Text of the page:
18 dead in floods in India, Bangladesh; millions without houses

DHAKA, Bangladesh — At least 18 people have died when massive floods swept through northeast India and Bangladesh, flooding millions of homes and cutting transport links, authorities said on Saturday.

In the Indian state of Assam, at least nine people have died in the flooding, according to the state disaster management agency, and 2 million have seen their homes flooded.

Lightning has killed nine people in parts of neighboring Bangladesh on Friday.

Both countries have asked their militaries for help as more flooding looms and rain is expected to continue this weekend.

The Brahmaputra, one of Asia’s largest rivers, broke through the mudbanks, flooding 3,000 villages and fields in 28 of Assam’s 33 districts.

“We expect moderate to heavy rainfall in various parts of Assam through Sunday. The amount of rain is unprecedented,” said Sanjay O’Neil, an official at the Meteorological Station in Gauhati, Assam’s capital.

Due to the persistent rain of the past five days, several train services have been canceled in India. In the south Assam town of Haflong, the train station was flooded and flooded rivers deposited mud and silt along the tracks.

The Indian military has been mobilized to assist disaster relief services in rescuing stranded people and providing food and other supplies. Soldiers used speedboats and inflatable rafts to navigate flooded areas.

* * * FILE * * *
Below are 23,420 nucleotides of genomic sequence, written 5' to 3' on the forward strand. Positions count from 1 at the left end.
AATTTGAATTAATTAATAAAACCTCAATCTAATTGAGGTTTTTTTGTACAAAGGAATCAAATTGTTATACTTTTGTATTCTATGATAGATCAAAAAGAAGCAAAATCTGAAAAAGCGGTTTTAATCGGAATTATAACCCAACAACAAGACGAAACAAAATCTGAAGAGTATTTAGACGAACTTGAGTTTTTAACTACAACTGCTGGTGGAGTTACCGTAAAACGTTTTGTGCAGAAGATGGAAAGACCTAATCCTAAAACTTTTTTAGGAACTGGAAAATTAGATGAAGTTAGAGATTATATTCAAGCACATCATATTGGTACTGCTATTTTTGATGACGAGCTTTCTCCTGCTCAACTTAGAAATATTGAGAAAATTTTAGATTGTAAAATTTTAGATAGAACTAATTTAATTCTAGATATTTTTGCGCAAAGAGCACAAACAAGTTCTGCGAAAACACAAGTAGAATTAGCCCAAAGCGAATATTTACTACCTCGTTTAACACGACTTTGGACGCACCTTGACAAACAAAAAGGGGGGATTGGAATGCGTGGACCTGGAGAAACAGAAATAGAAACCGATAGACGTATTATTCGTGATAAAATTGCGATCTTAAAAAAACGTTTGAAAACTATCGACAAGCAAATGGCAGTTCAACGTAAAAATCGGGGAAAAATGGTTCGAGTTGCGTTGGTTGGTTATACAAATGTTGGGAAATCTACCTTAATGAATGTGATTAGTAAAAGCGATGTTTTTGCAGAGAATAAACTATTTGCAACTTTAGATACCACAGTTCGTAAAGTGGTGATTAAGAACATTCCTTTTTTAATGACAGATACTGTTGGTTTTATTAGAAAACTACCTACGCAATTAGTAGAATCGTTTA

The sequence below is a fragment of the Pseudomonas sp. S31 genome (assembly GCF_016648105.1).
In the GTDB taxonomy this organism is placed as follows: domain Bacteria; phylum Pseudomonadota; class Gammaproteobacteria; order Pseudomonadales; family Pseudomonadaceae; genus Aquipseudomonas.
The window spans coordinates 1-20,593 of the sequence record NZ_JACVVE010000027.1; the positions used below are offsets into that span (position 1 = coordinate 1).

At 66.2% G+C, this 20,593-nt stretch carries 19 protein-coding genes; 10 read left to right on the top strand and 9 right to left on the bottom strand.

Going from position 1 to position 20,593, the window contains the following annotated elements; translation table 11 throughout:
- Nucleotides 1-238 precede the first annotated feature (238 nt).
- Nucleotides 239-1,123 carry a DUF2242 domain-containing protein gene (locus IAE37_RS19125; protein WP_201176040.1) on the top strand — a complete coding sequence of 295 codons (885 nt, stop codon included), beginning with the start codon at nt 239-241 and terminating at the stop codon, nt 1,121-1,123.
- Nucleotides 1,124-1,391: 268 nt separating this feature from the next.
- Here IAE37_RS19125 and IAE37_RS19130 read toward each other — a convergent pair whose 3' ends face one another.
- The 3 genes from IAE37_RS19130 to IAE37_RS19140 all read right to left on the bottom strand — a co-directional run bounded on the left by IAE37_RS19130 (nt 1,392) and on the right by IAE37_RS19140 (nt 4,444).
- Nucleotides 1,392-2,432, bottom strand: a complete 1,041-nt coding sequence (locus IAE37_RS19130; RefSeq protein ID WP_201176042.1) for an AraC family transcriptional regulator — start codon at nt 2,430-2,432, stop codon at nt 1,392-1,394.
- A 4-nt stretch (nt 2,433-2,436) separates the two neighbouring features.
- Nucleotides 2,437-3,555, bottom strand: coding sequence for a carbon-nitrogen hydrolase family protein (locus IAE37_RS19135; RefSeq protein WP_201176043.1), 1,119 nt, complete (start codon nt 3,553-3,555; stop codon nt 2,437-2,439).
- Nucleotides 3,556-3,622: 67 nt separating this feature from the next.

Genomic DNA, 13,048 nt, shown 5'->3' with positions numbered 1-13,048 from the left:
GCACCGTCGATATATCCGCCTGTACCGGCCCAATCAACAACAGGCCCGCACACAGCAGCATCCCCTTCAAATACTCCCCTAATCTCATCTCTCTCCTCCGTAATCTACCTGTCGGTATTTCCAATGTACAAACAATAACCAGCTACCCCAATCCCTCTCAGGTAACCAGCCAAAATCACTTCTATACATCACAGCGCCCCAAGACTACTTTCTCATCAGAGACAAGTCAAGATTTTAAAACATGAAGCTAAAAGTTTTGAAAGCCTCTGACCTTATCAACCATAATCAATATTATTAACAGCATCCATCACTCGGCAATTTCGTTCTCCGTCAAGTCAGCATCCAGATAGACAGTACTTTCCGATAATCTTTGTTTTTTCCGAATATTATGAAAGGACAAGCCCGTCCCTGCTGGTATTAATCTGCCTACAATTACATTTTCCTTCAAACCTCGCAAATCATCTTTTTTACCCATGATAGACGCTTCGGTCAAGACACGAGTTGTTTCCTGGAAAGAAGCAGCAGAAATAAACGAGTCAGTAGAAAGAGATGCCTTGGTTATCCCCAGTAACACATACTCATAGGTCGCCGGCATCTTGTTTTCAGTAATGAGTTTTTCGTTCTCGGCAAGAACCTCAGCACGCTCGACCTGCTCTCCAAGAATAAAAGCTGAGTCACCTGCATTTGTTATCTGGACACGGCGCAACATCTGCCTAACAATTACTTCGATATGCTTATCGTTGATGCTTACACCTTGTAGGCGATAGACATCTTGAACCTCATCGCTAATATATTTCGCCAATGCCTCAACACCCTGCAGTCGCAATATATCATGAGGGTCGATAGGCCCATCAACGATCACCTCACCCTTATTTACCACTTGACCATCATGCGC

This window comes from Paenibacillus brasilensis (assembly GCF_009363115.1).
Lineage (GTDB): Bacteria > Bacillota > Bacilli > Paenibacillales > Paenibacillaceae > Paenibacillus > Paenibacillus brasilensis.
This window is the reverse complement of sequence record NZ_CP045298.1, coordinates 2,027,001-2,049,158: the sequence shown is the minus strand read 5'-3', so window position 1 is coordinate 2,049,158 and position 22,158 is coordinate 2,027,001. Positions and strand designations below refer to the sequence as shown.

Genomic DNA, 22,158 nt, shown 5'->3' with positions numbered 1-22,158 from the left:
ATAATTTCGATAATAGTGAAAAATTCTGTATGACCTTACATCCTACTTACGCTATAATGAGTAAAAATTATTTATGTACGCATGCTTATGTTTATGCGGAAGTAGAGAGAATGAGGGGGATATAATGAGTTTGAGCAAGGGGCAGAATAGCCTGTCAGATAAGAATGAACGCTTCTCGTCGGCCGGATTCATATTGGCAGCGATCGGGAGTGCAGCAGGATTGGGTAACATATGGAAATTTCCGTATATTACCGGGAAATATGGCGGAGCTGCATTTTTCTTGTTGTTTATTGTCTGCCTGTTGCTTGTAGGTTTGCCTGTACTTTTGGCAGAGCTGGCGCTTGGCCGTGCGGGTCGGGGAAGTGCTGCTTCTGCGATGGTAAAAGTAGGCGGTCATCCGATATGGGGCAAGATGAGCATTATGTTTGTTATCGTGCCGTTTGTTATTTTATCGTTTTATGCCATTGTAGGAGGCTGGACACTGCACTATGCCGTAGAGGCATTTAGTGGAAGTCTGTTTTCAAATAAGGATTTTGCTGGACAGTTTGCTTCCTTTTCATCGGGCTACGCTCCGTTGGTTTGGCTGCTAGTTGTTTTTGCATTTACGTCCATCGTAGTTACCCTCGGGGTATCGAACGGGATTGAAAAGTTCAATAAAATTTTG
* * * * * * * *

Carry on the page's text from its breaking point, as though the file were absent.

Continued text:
In Bangladesh, the districts near the Indian border have been hardest hit.

According to the flood forecasting and warning center in the capital Dhaka, water levels rose in all major rivers across the country. The country has about 130 rivers.

The center said the flooding situation is likely to worsen in the worst-affected Sunamganj and Sylhet districts in the northeastern region, as well as Lalmonirhat, Kurigram, Nilphamari and Rangpur districts in northern Bangladesh.

According to Hafiz Ahmed, the airport manager, flight operations at Osmani International Airport in Sylhet have been suspended for three days because the water has almost reached the runway.

Last month, a flash flood before the monsoon caused by a surge of water upstream in India’s northeastern states, the northern and northeastern regions of Bangladesh, destroyed crops and damaged homes and roads. The country was just beginning to recover as fresh rains flooded the same areas again this week.

Bangladesh, a country of 160 million inhabitants, is low-lying and threatened by natural disasters such as floods and cyclones, exacerbated by climate change. According to the UN Intergovernmental Panel on Climate Change, about 17% of people in Bangladesh would have to be relocated in the next decade if global warming continues at its current rate.

Hussain reported from Gauhati, India.